|United States Senator
January 3, 2013
Serving with John Cornyn
|Preceded by||Kay Bailey Hutchison|
|Solicitor General of Texas|
January 9, 2003 – May 2008
|Preceded by||Julie Parsley|
|Succeeded by||James Ho|
|Born||Rafael Edward Cruz
December 22, 1970
Calgary, Alberta, Canada
|Alma mater||Princeton University (BA) (1992)
Harvard University (JD) (1995)
|Website||Ted Cruz for Senate
Senator Ted Cruz
Ted Cruz on Facebook
Ted Cruz on Twitter
Rafael Edward "Ted" Cruz (born December 22, 1970) is an American politician and the junior United States Senator for the state of Texas, in office since 2013. He is a member of the Republican Party.
Cruz was Solicitor General of Texas from 2003 to May 2008, appointed by Texas Attorney General Greg Abbott. He was the first Hispanic Solicitor General in Texas, the youngest Solicitor General in the United States, and had the longest tenure in Texas history. He was formerly a partner at the law firm Morgan, Lewis & Bockius, where he led the firm’s U.S. Supreme Court and national appellate litigation practice.
He previously served as the director of the Office of Policy Planning at the Federal Trade Commission, an Associate Deputy Attorney General at the United States Department of Justice, and as Domestic Policy Advisor to U.S. President George W. Bush on the 2000 Bush-Cheney campaign. In addition, Cruz was an Adjunct Professor of Law at the University of Texas School of Law in Austin, where he taught U.S. Supreme Court litigation, from 2004 to 2009.
Cruz was the Republican nominee for the Senate seat which was vacated by fellow Republican Kay Bailey Hutchison. On July 31, 2012, he defeated Lieutenant Governor David Dewhurst in the Republican primary runoff, 57%–to-43%. Cruz defeated the Democrat, former state Representative Paul Sadler, in the general election held on November 6, 2012; he prevailed with 56%-to–41% over Sadler. Cruz is endorsed by the Tea Party movement and the Republican Liberty Caucus.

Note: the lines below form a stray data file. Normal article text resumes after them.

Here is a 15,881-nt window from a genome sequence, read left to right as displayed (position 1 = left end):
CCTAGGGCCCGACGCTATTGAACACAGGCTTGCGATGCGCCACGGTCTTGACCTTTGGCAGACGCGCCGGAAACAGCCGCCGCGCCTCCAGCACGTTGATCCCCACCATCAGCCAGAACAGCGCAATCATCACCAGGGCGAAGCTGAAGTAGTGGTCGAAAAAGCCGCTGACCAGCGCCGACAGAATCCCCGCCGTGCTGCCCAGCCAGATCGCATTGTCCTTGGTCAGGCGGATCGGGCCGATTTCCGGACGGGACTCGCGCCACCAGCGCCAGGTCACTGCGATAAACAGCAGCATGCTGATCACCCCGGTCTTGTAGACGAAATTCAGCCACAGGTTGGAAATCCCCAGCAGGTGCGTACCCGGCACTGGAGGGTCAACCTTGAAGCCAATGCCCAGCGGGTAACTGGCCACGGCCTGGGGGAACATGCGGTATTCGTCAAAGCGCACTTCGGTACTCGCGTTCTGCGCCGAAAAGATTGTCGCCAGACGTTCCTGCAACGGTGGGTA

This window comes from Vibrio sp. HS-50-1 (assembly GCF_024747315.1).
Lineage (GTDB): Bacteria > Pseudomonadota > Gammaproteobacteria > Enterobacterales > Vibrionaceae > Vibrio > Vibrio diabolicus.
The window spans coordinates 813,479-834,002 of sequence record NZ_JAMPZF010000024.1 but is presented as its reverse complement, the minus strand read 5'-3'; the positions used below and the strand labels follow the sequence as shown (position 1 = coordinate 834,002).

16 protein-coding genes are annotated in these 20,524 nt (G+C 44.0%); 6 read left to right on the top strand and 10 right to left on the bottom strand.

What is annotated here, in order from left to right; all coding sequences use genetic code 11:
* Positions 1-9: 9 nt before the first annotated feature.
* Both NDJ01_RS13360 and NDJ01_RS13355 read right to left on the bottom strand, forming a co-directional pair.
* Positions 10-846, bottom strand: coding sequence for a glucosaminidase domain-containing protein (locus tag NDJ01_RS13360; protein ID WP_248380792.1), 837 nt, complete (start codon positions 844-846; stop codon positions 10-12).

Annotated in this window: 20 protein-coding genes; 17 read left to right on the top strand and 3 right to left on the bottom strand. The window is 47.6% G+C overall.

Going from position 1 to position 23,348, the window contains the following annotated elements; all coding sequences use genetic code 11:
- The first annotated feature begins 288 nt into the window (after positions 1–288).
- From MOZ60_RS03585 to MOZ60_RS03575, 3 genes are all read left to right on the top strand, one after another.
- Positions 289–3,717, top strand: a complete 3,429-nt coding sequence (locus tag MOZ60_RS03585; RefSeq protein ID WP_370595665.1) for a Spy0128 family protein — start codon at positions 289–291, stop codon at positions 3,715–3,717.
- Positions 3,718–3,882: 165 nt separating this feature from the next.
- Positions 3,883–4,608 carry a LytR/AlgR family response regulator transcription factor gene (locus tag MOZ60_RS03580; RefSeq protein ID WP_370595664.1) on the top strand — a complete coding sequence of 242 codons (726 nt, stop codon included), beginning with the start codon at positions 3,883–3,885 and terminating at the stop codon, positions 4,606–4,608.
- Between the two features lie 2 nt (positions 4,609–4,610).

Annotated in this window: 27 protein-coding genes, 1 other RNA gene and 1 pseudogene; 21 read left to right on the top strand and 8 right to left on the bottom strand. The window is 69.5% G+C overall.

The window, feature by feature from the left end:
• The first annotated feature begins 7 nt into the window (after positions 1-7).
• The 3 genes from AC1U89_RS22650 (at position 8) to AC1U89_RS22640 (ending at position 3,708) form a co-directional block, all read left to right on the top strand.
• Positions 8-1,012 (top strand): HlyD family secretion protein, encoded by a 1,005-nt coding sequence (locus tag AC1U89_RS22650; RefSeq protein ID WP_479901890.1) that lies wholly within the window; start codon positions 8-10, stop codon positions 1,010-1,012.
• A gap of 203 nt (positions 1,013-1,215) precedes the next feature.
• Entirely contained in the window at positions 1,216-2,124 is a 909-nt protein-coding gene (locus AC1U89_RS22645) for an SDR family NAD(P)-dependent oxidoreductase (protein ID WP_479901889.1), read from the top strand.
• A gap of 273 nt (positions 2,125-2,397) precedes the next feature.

Early life and education 
Cruz was born in Calgary, Alberta, Canada, where his parents, Eleanor Darragh and Rafael Cruz, were working in the oil business. His father was a Cuban immigrant to the United States during the Cuban Revolution. His mother was born and reared in Delaware, in a family of Irish and Italian descent. Cruz's parents, who had both attended college in Texas, returned there when Ted was about four years old.
Cruz graduated cum laude from Princeton University in 1992. While at Princeton, he competed for the American Whig-Cliosophic Society's Debate Panel and won the top speaker award at both the 1992 U.S. National Debating Championship and the 1992 North American Debating Championship. In 1992, he was named U.S. National Speaker of the Year and Team of the Year (with his debate partner, David Panton). Cruz was also a semi-finalist at the 1995 World Universities Debating Championship.
Cruz's senior thesis on the separation of powers, titled "Clipping the Wings of Angels," draws its inspiration from a passage attributed to James Madison: "If angels were to govern men, neither external nor internal controls on government would be necessary." Cruz argued that the drafters of the Constitution intended to protect the rights of their constituents, and the last two items in the Bill of Rights offered an explicit stop against an all-powerful state. Cruz wrote: "They simply do so from different directions. The Tenth stops new powers, and the Ninth fortifies all other rights, or non-powers."